Found this beauty at the tide pool here in Collaroy yesterday. It's Psaltoda plaga, the black prince cicada, native to eastern Australia, one of the main sources of the electric, percussive, sometimes mind-quaking buzz that is part of the region's hot summers.
Here's a good ABC article on Australia's many cicada species, with life cycle info, and even some about the "legendary black prince." Excerpt:
A famous urban legend is that a chemist will pay good money for the wings of the elusive black prince cicada. And what do they do with the wings? They crush them up to make medicine of course! Though the exact type of medicine is never really specified.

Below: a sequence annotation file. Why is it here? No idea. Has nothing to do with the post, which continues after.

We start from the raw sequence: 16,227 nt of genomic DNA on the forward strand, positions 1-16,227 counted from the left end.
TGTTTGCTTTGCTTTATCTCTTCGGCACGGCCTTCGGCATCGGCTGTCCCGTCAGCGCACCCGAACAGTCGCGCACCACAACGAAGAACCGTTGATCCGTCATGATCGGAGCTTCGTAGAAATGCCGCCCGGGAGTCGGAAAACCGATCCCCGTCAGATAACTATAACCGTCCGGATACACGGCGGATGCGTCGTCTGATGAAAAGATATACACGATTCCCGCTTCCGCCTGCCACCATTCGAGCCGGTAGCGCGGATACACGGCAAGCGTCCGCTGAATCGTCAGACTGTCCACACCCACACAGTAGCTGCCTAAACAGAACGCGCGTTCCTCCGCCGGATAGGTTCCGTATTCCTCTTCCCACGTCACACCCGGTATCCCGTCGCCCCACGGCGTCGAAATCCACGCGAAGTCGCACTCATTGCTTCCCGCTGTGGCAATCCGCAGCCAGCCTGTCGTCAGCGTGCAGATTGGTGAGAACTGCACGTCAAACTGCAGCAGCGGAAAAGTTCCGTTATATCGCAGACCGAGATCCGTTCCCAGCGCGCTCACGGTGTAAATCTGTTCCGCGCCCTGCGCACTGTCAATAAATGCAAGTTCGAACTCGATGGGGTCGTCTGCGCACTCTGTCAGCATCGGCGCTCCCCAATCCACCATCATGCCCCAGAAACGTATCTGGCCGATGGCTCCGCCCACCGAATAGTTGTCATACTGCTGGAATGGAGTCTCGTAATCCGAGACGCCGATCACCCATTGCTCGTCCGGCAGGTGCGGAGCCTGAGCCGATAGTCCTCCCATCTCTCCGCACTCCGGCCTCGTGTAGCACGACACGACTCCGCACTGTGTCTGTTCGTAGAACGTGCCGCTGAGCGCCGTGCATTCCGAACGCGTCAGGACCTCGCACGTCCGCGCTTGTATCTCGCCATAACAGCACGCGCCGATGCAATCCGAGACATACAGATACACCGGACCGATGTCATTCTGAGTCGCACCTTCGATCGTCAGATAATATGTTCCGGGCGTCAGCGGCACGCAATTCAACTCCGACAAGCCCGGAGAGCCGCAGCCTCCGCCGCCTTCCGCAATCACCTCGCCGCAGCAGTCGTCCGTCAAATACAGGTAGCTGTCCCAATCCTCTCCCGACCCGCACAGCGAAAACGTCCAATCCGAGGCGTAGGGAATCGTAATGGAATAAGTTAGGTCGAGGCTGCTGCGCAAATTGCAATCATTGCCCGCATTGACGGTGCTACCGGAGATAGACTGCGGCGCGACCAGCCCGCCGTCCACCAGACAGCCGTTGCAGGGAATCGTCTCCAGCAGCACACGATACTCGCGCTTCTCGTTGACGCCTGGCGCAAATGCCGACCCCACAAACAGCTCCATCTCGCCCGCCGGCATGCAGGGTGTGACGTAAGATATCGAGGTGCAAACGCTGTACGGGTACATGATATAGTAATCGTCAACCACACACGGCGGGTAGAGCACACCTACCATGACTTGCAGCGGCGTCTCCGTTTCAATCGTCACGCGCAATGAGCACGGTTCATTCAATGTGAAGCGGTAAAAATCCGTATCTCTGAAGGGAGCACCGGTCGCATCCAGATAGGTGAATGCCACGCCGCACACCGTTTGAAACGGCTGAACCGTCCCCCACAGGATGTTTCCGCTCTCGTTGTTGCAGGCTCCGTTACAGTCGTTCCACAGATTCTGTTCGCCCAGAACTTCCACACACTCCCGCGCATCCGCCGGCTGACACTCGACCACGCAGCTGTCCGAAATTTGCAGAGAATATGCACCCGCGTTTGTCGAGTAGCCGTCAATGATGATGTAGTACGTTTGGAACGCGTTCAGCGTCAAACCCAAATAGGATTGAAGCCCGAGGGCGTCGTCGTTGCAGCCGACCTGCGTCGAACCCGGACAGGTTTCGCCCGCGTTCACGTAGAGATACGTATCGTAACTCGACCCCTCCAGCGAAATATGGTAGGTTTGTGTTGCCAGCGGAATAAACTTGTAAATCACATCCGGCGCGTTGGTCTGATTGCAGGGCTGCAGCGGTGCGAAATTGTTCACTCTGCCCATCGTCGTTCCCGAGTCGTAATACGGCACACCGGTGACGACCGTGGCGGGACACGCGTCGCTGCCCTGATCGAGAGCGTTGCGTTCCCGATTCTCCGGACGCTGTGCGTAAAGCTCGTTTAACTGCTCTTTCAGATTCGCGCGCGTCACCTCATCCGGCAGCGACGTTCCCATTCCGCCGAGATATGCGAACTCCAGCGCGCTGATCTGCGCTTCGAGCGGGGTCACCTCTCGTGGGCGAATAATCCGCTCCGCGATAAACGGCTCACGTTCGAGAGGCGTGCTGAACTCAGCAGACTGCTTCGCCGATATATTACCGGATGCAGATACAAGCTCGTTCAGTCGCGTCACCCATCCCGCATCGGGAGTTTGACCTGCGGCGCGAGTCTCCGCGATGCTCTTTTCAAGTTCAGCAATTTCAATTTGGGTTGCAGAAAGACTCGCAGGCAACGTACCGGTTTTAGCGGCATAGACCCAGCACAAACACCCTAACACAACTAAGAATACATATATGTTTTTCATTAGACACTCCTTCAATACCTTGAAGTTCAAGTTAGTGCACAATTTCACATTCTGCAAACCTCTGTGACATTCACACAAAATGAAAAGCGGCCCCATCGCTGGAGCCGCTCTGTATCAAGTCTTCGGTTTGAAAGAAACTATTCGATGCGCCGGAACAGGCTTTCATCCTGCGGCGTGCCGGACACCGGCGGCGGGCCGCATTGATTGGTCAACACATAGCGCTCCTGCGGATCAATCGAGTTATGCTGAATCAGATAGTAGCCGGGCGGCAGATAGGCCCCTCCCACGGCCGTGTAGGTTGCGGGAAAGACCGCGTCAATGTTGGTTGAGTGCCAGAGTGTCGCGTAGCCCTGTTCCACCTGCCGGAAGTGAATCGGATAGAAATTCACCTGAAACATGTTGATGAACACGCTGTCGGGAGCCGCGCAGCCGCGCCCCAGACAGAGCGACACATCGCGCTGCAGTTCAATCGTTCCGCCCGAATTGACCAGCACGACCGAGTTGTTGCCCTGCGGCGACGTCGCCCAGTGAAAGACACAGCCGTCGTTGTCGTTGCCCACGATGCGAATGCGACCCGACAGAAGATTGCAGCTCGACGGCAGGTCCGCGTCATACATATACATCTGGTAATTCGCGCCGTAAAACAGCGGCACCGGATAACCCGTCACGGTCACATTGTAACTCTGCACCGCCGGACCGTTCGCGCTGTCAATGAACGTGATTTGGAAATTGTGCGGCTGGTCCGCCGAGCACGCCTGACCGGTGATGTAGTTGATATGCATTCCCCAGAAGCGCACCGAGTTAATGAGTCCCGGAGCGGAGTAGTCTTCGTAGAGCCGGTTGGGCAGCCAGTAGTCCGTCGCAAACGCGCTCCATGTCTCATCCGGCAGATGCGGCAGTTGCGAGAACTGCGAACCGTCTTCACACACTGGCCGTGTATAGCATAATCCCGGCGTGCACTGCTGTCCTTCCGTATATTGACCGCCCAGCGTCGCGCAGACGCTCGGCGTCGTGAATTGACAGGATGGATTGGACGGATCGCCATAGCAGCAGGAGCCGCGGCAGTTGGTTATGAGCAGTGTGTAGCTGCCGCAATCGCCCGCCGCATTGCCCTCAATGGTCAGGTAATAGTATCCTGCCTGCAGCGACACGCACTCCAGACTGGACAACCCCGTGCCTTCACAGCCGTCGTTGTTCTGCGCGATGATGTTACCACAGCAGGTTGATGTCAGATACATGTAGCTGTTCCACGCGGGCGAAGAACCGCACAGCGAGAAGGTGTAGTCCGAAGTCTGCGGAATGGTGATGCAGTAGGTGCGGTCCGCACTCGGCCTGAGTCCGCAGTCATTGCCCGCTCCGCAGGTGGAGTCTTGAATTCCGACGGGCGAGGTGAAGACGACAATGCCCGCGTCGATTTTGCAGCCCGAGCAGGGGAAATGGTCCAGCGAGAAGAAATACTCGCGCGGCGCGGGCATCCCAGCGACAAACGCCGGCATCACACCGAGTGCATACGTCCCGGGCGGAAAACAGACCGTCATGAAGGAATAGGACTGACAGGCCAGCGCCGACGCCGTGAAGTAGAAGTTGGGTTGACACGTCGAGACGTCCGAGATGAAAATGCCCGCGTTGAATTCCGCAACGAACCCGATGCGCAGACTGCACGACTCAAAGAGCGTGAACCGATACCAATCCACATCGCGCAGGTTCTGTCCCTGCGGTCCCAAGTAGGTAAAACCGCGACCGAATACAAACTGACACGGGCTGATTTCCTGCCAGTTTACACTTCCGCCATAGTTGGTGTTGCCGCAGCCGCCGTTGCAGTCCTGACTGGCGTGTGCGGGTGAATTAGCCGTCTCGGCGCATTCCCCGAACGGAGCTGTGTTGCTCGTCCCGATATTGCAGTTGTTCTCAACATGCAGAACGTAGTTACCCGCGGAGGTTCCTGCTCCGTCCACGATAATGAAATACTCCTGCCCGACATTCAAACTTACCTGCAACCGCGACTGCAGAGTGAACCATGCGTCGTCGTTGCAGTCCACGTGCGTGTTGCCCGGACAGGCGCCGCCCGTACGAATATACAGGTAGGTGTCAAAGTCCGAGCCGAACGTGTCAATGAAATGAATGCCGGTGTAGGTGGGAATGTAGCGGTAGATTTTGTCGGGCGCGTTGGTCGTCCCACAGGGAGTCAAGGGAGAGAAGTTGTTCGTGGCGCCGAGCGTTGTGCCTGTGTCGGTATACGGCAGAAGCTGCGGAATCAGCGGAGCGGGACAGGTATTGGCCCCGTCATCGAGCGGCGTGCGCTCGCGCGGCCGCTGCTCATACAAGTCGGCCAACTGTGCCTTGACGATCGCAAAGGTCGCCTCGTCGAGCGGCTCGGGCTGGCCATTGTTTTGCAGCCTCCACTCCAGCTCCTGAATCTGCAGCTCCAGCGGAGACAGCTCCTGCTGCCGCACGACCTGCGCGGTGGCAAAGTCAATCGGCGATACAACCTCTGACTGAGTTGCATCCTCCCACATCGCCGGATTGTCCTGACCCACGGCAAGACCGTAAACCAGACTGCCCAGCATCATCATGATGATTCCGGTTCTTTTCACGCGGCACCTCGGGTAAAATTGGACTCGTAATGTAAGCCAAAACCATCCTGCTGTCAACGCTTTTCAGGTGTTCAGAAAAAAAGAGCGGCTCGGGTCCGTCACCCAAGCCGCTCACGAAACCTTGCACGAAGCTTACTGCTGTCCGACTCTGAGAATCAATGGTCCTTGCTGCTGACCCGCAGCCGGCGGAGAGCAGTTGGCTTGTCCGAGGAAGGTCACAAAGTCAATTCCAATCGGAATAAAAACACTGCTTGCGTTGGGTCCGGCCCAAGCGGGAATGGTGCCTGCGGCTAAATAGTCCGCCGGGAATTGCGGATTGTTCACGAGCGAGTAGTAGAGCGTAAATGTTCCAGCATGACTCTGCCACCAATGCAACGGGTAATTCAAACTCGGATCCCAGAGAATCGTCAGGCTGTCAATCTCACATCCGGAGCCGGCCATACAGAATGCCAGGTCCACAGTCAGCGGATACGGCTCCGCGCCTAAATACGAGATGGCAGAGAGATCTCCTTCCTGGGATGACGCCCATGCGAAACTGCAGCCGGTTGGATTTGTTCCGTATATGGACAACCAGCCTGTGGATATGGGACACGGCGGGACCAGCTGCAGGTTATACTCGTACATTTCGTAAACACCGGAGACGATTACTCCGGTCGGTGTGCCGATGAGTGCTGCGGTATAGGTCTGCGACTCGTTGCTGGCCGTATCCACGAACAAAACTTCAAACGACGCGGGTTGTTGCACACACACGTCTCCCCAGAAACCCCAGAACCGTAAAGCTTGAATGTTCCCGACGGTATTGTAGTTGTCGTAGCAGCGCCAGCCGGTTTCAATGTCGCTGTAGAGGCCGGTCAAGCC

A good deal larger than the cicadas I knew growing up in Buffalo, New York.
This one appears to have had its butt end eaten off. Oh joy:
That black you see is actually a hollow up into the poor buggers body cavity. They normally have a nice pointy end.
Belly up, and you can even see its long, black, tubular mouthparts that it uses to pierce plants to feed:
The mouth parts of the cicada are enclosed in a long, thin, beak-like sheath. The sheath (labium) passes backwards from the lower surface of the head between the legs when the insect is not feeding. It contains four fine, needle-like stylets used in feeding.
All in all a beautiful bug: